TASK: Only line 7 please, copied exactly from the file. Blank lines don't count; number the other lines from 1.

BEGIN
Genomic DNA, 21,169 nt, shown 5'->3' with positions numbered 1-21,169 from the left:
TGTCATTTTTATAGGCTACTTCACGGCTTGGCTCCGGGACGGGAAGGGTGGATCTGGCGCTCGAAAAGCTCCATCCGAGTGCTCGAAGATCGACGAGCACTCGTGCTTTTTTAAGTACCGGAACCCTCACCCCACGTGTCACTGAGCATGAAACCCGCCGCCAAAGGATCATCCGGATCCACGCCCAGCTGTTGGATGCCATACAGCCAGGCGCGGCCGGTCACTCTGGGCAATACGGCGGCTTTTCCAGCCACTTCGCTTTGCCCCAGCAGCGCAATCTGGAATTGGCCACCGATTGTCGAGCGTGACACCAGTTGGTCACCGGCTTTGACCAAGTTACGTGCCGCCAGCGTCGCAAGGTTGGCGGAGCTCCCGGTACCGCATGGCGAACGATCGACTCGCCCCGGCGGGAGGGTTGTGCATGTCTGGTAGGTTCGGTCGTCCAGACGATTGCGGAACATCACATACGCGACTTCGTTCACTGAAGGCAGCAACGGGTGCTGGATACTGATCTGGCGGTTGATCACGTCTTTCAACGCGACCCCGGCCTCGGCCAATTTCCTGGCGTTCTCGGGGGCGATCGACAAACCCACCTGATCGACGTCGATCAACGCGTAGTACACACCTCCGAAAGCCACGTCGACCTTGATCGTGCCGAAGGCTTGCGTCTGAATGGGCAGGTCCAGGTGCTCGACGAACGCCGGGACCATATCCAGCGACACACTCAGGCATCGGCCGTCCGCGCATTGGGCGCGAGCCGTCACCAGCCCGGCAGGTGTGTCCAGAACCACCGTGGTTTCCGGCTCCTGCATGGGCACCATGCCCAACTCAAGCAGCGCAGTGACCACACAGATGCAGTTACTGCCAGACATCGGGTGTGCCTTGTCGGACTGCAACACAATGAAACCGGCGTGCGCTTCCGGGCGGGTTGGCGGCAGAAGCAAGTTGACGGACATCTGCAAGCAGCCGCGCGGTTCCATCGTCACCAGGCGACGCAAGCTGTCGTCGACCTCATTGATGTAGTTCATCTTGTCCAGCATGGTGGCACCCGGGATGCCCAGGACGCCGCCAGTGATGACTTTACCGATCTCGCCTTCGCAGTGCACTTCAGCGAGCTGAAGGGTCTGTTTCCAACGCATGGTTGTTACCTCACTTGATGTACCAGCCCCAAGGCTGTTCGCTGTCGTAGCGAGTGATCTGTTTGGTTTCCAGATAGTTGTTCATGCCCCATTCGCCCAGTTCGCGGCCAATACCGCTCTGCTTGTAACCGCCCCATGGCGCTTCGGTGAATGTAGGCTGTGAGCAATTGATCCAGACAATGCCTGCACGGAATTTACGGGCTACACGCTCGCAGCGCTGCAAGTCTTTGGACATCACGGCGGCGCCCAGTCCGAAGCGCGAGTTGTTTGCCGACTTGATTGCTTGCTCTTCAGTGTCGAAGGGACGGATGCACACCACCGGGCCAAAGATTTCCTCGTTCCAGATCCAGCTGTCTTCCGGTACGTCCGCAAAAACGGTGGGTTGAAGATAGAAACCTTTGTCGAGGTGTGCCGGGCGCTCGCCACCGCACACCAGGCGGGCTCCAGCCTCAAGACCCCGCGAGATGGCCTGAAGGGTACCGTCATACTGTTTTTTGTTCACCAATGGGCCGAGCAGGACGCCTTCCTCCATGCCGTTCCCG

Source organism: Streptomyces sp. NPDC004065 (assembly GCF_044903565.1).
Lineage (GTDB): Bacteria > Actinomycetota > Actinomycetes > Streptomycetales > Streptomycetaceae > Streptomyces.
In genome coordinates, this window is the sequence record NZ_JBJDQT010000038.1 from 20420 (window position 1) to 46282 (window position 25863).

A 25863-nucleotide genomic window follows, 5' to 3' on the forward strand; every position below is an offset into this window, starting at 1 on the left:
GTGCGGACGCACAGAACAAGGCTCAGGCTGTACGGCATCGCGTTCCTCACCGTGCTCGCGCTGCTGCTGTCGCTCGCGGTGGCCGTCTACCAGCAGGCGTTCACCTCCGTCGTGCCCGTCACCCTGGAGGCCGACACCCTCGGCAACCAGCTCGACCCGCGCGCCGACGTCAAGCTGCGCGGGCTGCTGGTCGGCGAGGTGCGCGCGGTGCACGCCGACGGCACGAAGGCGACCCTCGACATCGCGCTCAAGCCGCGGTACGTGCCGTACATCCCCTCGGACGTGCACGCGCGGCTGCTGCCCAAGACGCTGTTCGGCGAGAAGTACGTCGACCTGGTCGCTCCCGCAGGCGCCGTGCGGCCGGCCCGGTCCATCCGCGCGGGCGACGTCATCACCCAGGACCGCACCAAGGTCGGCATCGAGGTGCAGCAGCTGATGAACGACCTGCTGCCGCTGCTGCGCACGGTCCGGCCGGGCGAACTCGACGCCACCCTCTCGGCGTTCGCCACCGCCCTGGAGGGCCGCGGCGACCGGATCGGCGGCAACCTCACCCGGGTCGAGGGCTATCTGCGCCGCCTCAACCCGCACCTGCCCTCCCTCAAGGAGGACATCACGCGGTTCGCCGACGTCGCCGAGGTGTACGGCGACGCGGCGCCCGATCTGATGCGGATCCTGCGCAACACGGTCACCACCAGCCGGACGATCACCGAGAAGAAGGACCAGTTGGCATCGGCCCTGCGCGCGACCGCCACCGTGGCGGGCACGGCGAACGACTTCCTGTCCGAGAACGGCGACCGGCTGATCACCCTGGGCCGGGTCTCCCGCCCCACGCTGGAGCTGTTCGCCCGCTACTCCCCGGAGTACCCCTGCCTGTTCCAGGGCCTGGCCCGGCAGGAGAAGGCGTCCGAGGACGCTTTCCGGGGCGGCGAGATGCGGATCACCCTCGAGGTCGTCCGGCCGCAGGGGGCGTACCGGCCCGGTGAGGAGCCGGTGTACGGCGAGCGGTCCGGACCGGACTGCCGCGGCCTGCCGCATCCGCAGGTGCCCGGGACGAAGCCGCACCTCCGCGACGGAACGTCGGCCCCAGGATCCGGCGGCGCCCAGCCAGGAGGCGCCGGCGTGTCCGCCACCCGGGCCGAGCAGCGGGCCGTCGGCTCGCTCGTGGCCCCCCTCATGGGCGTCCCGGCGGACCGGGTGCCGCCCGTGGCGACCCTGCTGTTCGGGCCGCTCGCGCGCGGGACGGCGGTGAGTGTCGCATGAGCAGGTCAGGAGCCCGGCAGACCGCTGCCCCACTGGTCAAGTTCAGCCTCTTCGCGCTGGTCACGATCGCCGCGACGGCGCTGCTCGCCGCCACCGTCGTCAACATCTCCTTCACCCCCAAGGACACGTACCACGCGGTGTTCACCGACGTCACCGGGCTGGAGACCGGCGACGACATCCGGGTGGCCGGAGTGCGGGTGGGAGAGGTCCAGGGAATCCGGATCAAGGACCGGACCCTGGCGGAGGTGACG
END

GTGCGGACGCACAGAACAAGGCTCAGGCTGTACGGCATCGCGTTCCTCACCGTGCTCGCGCTGCTGCTGTCGCTCGCGGTGGCCGTCTACCAGCAGGCGTTCACCTCCGTCGTGCCCGTCACCCTGGAGGCCGACACCCTCGGCAACCAGCTCGACCCGCGCGCCGACGTCAAGCTGCGCGGGCTGCTGGTCGGCGAGGTGCGCGCGGTGCACGCCGACGGCACGAAGGCGACCCTCGACATCGCGCTCAAGCCGCGGTACGTGCCGTACATCCCCTCGGACGTGCACGCGCGGCTGCTGCCCAAGACGCTGTTCGGCGAGAAGTACGTCGACCTGGTCGCTCCCGCAGGCGCCGTGCGGCCGGCCCGGTCCATCCGCGCGGGCGACGTCATCACCCAGGACCGCACCAAGGTCGGCATCGAGGTGCAGCAGCTGATGAACGACCTGCTGCCGCTGCTGCGCACGGTCCGGCCGGGCGAACTCGACGCCACCCTCTCGGCGTTCGCCACCGCCCTGGAGGGCCGCGGCGACCGGATCGGCGGCAACCTCACCCGGGTCGAGGGCTATCTGCGCCGCCTCAACCCGCACCTGCCCTCCCTCAAGGAGGACATCACGCGGTTCGCCGACGTCGCCGAGGTGTACGGCGACGCGGCGCCCGATCTGATGCGGATCCTGCGCAACACGGTCACCACCAGCCGGACGATCACCGAGAAGAAGGACCAGTTGGCATCGGCCCTGCGCGCGACCGCCACCGTGGCGGGCACGGCGAACGACTTCCTGTCCGAGAACGGCGACCGGCTGATCACCCTGGGCCGGGTCTCCCGCCCCACGCTGGAGCTGTTCGCCCGCTACTCCCCGGAGTACCCCTGCCTGTTCCAGGGCCTGGCCCGGCAGGAGAAGGCGTCCGAGGACGCTTTCCGGGGCGGCGAGATGCGGATCACCCTCGAGGTCGTCCGGCCGCAGGGGGCGTACCGGCCCGGTGAGGAGCCGGTGTACGGCGAGCGGTCCGGACCGGACTGCCGCGGCCTGCCGCATCCGCAGGTGCCCGGGACGAAGCCGCACCTCCGCGACGGAACGTCGGCCCCAGGATCCGGCGGCGCCCAGCCAGGAGGCGCCGGCGTGTCCGCCACCCGGGCCGAGCAGCGGGCCGTCGGCTCGCTCGTGGCCCCCCTCATGGGCGTCCCGGCGGACCGGGTGCCGCCCGTGGCGACCCTGCTGTTCGGGCCGCTCGCGCGCGGGACGGCGGTGAGTGTCGCATGAGCAGGTCAGGAGCCCGGCAGACCGCTGCCCCACTGGTCAAGTTCAGCCTCTTCGCGCTGGTCACGATCGCCGCGACGGCGCTGCTCGCCGCCACCGTCGTCAACATCTCCTTCACCCCCAAGGACACGTACCACGCGGTGTTCACCGACGTCACCGGGCTGGAGACCGGCGACGACATCCGGGTGGCCGGAGTGCGGGTGGGAGAGGTCCAGGGAATCCGGATCAAGGACCGGACCCTGGCGGAGGTGACG